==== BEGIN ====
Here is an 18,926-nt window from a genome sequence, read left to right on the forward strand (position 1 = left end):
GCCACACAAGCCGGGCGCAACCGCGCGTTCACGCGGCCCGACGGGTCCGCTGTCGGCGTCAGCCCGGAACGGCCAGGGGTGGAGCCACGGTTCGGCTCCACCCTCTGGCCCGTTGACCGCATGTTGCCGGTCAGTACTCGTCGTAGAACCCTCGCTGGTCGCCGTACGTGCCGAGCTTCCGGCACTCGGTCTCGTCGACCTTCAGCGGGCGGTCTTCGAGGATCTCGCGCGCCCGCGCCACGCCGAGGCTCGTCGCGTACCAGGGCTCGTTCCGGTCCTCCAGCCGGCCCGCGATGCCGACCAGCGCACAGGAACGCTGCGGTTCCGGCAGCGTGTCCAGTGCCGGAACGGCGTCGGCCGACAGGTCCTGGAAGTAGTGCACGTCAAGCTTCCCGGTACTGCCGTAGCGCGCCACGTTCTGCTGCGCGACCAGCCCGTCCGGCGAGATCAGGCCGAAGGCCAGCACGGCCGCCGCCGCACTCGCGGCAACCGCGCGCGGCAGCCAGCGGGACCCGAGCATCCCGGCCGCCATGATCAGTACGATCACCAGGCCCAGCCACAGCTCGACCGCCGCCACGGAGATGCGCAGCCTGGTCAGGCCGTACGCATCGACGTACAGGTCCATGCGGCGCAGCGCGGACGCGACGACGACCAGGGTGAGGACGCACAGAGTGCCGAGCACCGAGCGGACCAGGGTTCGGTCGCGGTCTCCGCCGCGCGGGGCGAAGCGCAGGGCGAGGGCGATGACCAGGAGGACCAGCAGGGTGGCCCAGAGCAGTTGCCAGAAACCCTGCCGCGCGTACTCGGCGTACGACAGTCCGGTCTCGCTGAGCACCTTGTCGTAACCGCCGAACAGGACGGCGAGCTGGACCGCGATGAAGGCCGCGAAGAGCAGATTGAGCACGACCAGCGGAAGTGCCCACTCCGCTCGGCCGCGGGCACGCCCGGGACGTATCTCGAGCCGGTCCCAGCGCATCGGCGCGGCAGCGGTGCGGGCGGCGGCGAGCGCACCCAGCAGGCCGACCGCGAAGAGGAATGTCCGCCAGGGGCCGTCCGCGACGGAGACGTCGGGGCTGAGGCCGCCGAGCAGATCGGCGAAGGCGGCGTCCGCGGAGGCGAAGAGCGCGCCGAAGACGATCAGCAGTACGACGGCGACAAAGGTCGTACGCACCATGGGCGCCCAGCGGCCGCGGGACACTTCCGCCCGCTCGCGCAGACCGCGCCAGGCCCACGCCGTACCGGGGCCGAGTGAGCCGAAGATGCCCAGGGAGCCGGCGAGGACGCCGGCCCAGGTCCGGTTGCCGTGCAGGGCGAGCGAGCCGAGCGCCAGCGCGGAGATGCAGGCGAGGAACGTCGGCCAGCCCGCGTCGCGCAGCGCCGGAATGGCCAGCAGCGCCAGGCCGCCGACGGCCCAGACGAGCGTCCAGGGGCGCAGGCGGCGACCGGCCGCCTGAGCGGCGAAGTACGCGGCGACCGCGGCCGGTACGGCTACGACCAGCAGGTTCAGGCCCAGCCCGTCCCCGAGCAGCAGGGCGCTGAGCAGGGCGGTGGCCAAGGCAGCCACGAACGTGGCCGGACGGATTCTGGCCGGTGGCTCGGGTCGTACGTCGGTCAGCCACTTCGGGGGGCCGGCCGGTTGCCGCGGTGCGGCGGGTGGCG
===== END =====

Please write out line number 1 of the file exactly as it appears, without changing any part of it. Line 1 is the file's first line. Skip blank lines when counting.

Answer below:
Here is an 18,926-nt window from a genome sequence, read left to right on the forward strand (position 1 = left end):